Friday, March 20, 2009

Little Carlin

Photo from the Wikimedia Commons,
licensed under the Creative Commons Attribution ShareAlike 3.0 License.

Several weeks ago, around 3:15 pm on a Saturday afternoon, I saw a badly injured squirrel lying on its back, alive but twitching as if in the throes of death. One of his front paws was really, really swollen and obviously part of his ailment. I said a silent prayer that death would come quickly and returned home.

Later that afternoon I left the apartment again on another errand and darned if that squirrel wasn't still outside in the same spot, alive and twitching. He seemed no closer to death's door than he had been an hour earlier. It would be dark soon. The temperature was dropping. High winds and snow were predicted. How much lingering agony was I willing to let him endure? Apparently I was going to have to do something. But what?

I returned to my apartment and googled "wildlife rehab NY" on my computer. A long list of names, addresses, and phone numbers appeared on the screen. I left telephone messages with the rehab people who lived the closest to me.

While I was waiting for my calls to be returned, I clicked on the Google link for The Squirrel Board. The first message thread in The Squirrel Board Forum was entitled Emergency (Life Threatening) Help Needed. Perfect! I posted my predicament, or rather, the squirrel's predicament. I wondered how long it would take for someone to notice my new post. Within only 2 minutes, someone responded. "Can you scoop the squirrel into a box or a container of some sort?" If I could catch the squirrel, this person seemed willing to help. Using an old cat carrier, I was able to slide the squirrel inside. He squirmed during the maneuver but had no real control over his body, so it was pretty easy, actually. By 5:30 pm I was the nervous guardian of a dying squirrel in a cat carrier. I put the cat carrier in our warm bathroom, covered it with a towel to calm my patient, turned off the light, and closed the door. No worries about him escaping though. He couldn't really move at all, except for that occasional twitch.

After more message posting and several phone calls, a rehabber from about 30 miles outside NYC arrived around 9 pm to take the squirrel to a veterinary hospital. He died before the vet could do anything for him, but not before the rehabber gave him a name -- Little Carlin, a Celtic name meaning Little Champion. Somehow the fact that the rehabber gave him a Celtic name, without any inkling of my connections to Irish music, was confirmation that I was meant to try to help him.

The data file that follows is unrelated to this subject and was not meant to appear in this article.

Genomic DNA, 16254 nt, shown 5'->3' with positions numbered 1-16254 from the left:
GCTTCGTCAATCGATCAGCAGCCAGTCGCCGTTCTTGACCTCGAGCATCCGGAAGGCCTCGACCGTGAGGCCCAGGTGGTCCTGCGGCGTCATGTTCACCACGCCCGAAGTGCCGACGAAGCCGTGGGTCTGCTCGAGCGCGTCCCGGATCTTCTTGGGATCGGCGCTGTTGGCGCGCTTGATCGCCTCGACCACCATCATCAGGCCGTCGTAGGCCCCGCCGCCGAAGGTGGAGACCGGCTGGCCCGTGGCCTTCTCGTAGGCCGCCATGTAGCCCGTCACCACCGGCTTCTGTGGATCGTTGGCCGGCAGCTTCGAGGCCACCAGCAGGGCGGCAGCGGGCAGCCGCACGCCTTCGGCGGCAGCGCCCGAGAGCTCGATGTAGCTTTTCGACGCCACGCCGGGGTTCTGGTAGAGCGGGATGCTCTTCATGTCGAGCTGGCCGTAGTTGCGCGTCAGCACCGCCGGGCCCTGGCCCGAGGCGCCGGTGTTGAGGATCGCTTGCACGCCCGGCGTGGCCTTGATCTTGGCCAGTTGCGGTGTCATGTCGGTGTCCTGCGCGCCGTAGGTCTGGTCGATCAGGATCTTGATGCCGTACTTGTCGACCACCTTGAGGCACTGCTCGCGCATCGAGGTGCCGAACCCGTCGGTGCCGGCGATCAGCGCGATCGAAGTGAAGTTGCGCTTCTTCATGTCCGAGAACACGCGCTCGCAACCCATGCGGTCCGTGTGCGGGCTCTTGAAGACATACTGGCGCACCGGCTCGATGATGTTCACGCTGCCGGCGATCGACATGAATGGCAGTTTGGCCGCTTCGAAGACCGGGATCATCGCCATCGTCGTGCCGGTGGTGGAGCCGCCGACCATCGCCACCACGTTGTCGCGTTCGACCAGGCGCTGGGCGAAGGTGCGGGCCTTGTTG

The vet's autopsy revealed that Little Carlin had a missing front left foot and a severe de-gloving (skin ripped off) injury to the leg exposing the bone. The entire leg was infected and necrosis (death of the cells) had begun. The leg injuries looked at least 5 days old based on the bone. There were lacerations to the face near the eye, with some eye damage. The internal organs looked normal. There was no sign of poisoning. The twitching and inability to control his body had apparently been due to his very advanced infection. The cause of death was trauma.

I wondered if Little Carlin had an encounter with a red-tailed hawk (yes, we have those in NYC) or an off-leash dog. Or perhaps he got his leg caught in the spokes of a bicycle ridden by one of the many carry-out food delivery guys who speed through our apartment complex. Maybe he was hit by a car. I'll never know. Despite his severe injuries, though, the veterinarian felt that if Little Carlin had been treated right away, he could have been saved. Bummer.

This squirrel episode haunted me for many days. I've rescued animals before -- cats mostly, but also a few dogs, a pigeon, a baby squirrel, and a ferret. My rescues have nearly always had happy endings. I can remember only one other time when the animal died. Why did God put this poor miserable creature in my path when all I could do was give him a warm place to suffer and die?